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Cleantech
Royal Caribbean Retrofitting 19 Ships With Sulfur Dioxide Scrubbers

Royal Caribbean Cruises has announced it will retrofit 19 of its ships with advanced emissions purification (AEP) systems, also known as scrubbers, which will remove more than 97 percent of the sulfur dioxide emissions generated by the ships' diesel engines.

The move will place the cruise line ahead of all forthcoming International Maritime Organization Emission Control Area emissions standards, and will ensure compliance with existing European Union standards. The decision to install AEP systems instead of switching to a fuel with a lower sulfur content will ensure that RCL's ships can be compliant everywhere they sail, as availability of lower-sulfur fuels is limited.

Royal Caribbean has been involved in development, testing and planning for the use of AEP technology since 2010. Two newly built RCL ships that entered into service this year, Royal Caribbean International's Quantum of the Seas and TUI Cruises' Mein Schiff 3, were among the first cruise ships to be built with AEP systems installed during initial construction.

The company says it faced significant challenges in order to accommodate the AEP systems on its existing ships—some pieces of which can be as large as a school bus, an entire system having an operational weight of several hundred tons of equipment and liquids. To ensure the right systems are available for each ship's specific requirements, RCL contracted two different AEP technology suppliers, Swedish company Alfa Laval and Finnish company Wartsila. Additional companies are being hired to execute the installations.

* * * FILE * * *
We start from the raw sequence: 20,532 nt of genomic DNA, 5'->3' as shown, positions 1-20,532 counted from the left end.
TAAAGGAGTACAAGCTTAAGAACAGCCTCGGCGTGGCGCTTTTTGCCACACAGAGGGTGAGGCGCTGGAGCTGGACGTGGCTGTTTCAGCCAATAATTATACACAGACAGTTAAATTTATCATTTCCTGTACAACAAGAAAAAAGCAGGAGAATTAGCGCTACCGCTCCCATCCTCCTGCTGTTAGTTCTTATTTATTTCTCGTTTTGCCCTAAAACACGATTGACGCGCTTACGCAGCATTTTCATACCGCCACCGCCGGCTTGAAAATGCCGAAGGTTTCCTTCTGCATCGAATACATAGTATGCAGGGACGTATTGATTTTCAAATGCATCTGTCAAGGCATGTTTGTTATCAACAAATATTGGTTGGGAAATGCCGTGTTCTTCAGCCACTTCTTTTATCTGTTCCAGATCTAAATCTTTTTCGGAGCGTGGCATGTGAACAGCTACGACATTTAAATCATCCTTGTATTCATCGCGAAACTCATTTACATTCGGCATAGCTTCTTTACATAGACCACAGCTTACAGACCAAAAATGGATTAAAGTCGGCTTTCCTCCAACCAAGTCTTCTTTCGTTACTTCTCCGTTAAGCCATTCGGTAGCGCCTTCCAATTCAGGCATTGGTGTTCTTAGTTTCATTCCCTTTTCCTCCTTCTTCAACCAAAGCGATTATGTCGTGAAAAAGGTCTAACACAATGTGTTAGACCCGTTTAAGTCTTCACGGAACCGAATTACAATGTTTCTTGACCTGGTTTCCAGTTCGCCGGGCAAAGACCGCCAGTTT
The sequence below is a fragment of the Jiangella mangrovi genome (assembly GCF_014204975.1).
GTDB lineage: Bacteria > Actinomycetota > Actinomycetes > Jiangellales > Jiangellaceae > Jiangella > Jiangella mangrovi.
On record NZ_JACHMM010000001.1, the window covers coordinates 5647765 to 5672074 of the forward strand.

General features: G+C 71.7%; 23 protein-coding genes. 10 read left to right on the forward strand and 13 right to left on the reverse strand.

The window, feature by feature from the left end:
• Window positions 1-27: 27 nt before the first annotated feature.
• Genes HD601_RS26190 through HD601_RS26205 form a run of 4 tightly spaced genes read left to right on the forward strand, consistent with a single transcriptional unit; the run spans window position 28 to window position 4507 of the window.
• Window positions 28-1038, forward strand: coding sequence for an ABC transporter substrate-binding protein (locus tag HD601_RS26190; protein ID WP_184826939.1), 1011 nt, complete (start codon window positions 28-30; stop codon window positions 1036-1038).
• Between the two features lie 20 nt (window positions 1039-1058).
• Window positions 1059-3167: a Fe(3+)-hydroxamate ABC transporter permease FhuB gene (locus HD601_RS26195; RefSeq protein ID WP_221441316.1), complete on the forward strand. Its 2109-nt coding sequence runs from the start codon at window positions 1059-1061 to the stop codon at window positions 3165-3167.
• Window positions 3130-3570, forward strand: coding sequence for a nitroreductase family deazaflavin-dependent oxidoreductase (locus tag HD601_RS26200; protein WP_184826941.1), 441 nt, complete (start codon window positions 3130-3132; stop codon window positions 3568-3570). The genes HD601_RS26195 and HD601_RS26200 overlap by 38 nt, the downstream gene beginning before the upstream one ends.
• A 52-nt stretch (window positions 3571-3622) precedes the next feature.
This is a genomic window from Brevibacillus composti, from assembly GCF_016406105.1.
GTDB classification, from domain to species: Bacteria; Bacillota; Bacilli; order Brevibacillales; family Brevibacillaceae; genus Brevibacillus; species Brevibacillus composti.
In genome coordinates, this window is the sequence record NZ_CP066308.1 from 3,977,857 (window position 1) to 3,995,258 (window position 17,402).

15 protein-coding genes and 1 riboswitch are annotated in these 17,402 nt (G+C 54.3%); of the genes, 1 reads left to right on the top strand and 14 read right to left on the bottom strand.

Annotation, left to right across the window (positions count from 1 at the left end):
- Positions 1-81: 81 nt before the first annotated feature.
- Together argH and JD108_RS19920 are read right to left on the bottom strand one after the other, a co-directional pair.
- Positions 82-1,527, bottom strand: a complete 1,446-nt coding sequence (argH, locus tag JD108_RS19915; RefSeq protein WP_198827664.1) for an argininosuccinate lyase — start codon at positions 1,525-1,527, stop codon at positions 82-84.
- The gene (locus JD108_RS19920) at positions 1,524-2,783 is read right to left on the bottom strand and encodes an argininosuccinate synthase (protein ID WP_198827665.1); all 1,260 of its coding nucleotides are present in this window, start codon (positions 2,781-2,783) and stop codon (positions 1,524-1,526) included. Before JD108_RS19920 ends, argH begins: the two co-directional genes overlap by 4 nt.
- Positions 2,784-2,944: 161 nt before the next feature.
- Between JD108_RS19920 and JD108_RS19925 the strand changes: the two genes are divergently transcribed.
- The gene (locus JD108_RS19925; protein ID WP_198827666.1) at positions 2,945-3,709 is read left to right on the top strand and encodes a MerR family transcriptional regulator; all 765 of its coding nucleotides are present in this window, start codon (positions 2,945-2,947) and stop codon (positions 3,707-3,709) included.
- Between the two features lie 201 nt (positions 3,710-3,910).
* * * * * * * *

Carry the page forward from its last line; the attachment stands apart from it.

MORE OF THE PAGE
Beginning in January 2015, installation will take place on 13 Royal Caribbean International ships and six Celebrity Cruises ships, during scheduled dry-dockings and while ships are in service. While preliminary work has begun on several of the ships receiving AEP systems, most will take place between 2015 and 2017. Each installation will take approximately eight months.

In March, Royal Caribbean and several other organizations partnered to address climate change and unsustainable development threats to global tourism destinations in the Caribbean and Latin America by helping them "to safeguard their natural and cultural assets, while enhancing communities and securing a vibrant regional economy." The Sustainable Destinations Alliance for the Americas (SDAA) marks the largest-scale effort to date through which public and private entities have united to focus on destination sustainability in the Americas.

Royal Caribbean isn’t the only cruise line working to fight climate change. In November, Carnival Corporation, the world's largest cruise company, announced it reduced its carbon emissions from shipboard operations by 20 percent one year ahead of schedule.

To meet the goal, Carnival and its eight global brands developed energy-reduction and conservation initiatives, many of which exceed current laws and regulations. Carnival pioneered an industry-first effort to develop a new exhaust gas cleaning technology, called ECO-EGC™, that removes pollutants from the exhaust gases at any operating condition of a ship—at sea, during maneuvering and in port.

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